How do cells get the energy they need to do their jobs?

Everyone could use a little more energy in their day, and while caffeine can offer a short-term boost, the only way people can get more natural energy is to understand where the energy comes from in the first place. This means understanding a little science behind how the body functions.

Cell under microscope

From a cellular perspective, the body is well-equipped to fuel cells’ energy demands by having complex systems that are able to obtain, break down, and distribute energy-rich molecules throughout the body. With trillions of cells in the human body, ensuring all of them get the energy they need is no small task, yet the body is highly adapted to deliver.

Below is a detailed look at how cells get the energy they need to perform their unique and important jobs. When cellular energy is properly supported, it helps to aid organ and bodily systems to yield a higher caliber of wellness.


The entire pathway for energy acquisition for cells starts at the sources of food that you select on a daily basis. The food you eat consists of three main categories of molecules known as macromolecules. These molecules of life include carbohydrates, proteins, lipids, and nucleic acids. All of the macronutrients excluding nucleic acids can be utilized as a source of energy within the body.

Many health and wellness dietary plans actually utilize macros as a way of controlling energy and nutritional consumption to help yield desired results. Below is a closer look at macros and why they are important to cellular energy.


Carbohydrates, also known as carbs, are molecules that contain a carbon chain typically arranged in a ring with a combination of hydrogen and oxygen. When people typically think of carbs, they think of foods like bread, pasta, and donuts. While these foods are all high in carbohydrates, they only represent a small subset of foods with carbs. Healthier alternatives with carbohydrate contents include vegetables, fruit, beans, and oats.

While carbohydrates seem to get a bad reputation, they are actually a vital component within your body. Carbohydrates are the main energy source within the body and the most readily to be broken down into usable energy.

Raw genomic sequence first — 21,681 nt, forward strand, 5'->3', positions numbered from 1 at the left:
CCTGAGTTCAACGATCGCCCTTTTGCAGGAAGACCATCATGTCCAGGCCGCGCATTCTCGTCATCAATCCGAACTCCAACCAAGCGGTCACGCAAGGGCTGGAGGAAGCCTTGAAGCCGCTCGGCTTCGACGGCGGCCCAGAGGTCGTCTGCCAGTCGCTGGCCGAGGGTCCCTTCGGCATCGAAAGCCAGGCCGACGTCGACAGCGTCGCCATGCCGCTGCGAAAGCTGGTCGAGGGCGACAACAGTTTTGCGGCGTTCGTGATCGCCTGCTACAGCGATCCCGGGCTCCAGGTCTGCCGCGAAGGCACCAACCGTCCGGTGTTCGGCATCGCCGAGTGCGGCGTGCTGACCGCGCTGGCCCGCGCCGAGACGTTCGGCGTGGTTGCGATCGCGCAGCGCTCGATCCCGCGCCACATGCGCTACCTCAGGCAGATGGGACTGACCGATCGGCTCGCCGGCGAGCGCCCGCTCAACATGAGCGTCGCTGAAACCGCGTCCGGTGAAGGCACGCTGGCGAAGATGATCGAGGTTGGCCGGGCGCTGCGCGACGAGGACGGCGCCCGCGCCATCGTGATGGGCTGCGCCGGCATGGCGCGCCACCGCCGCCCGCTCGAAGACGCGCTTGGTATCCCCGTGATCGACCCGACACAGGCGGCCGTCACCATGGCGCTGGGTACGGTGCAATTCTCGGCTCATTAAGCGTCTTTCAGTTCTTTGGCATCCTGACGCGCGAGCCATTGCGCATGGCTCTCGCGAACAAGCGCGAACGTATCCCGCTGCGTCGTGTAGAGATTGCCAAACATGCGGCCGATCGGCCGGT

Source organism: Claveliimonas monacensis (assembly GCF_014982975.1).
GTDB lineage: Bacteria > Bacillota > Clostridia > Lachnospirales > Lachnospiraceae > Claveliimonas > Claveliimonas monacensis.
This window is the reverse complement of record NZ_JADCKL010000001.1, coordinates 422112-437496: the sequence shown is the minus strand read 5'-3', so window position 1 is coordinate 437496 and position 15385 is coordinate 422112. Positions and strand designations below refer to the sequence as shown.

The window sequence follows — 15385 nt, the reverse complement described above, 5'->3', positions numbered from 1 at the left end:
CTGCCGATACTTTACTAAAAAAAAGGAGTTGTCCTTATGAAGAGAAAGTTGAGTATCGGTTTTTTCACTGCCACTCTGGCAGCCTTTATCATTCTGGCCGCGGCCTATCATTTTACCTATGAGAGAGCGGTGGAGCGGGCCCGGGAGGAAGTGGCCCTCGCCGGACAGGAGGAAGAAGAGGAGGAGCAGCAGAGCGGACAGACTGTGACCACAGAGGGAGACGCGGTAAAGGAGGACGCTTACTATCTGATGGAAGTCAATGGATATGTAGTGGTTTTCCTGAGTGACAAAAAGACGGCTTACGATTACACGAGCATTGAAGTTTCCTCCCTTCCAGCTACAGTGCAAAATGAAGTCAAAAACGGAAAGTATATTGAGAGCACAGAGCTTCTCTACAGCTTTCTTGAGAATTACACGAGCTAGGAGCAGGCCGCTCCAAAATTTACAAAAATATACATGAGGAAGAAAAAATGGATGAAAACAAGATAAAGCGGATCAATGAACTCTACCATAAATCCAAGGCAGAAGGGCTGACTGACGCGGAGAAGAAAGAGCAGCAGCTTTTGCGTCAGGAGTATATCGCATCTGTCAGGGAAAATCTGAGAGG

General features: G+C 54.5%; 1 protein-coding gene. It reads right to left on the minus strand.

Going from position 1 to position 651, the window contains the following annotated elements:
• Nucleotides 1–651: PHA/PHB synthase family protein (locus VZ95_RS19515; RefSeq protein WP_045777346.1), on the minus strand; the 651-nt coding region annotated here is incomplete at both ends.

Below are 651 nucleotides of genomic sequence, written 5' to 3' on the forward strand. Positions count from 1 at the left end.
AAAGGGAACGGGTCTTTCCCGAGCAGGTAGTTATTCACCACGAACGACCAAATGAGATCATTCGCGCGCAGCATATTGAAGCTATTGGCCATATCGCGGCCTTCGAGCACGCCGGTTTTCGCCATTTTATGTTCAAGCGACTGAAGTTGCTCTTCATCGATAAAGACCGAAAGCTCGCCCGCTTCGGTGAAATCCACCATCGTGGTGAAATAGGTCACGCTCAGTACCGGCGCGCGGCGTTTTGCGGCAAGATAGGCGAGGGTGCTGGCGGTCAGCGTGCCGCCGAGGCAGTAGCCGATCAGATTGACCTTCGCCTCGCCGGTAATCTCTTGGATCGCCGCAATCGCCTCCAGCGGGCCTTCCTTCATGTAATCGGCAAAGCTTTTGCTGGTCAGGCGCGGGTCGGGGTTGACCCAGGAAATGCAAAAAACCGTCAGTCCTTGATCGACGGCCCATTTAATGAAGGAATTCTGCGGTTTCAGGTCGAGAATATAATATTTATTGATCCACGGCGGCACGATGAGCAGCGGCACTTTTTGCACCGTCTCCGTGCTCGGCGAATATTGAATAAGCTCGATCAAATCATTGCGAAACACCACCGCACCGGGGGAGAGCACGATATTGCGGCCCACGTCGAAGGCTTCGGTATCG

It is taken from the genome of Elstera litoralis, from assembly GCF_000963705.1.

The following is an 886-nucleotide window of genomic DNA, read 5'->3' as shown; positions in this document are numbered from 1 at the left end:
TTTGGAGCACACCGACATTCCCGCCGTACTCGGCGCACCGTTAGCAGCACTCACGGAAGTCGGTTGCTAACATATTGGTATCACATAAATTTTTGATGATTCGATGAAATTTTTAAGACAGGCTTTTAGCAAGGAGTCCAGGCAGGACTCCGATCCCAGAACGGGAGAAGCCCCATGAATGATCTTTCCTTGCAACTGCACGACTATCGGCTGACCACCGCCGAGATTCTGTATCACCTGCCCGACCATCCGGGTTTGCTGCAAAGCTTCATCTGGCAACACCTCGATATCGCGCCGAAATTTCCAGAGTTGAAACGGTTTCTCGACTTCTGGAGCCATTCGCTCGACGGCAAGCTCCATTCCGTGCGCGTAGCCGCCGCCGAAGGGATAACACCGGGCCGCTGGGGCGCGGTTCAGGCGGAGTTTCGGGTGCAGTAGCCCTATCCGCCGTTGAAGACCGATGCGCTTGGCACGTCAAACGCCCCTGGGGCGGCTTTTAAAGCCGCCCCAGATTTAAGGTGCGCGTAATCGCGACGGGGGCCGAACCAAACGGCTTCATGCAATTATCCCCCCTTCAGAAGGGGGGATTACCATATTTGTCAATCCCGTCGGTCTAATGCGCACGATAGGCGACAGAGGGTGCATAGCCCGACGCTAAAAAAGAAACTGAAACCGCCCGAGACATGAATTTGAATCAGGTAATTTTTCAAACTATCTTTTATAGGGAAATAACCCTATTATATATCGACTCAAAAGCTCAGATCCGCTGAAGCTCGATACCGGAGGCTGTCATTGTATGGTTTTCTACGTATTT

Blood sugar is actually a measure of a form of carbohydrate known as glucose, which is vital to energize the many-body systems and cells throughout the body.


Protein is another important molecule that needs to be consumed on a regular basis. Proteins within the body are required for the structure, function, and regulation of the body's tissues and organs. Unlike carbohydrates, protein is not as readily utilized as a source of energy and only when carbohydrates are depleted does the body begin to utilize protein as energy. This aspect of protein metabolism is what has led to the popularity of the ketogenic diet.

Essentially, in a keto diet, a person consumes very small amounts of carbs and a larger proportion of protein and fats. This essentially forces your body to utilize alternative sources of energy like protein, which over time, can lead to short-term benefits such as weight loss.


Lipids are long carbon chains that can be saturated or unsaturated. Examples of lipids include fats, oils, avocados, and dairy. With their long carbon chains, lipids are the most energy-dense macro.

Lipids are an important component of the cell as they contribute to the cell membranes that separate the interior and exterior of the cell. Lipids also act as a molecule that can store energy for the time between meals and when you expend mass amounts of energy. Similarly to proteins, the body will utilize fat stores only after carbohydrates have been used up.


Once you consume food, it immediately begins to break down into its component parts through the process of digestion.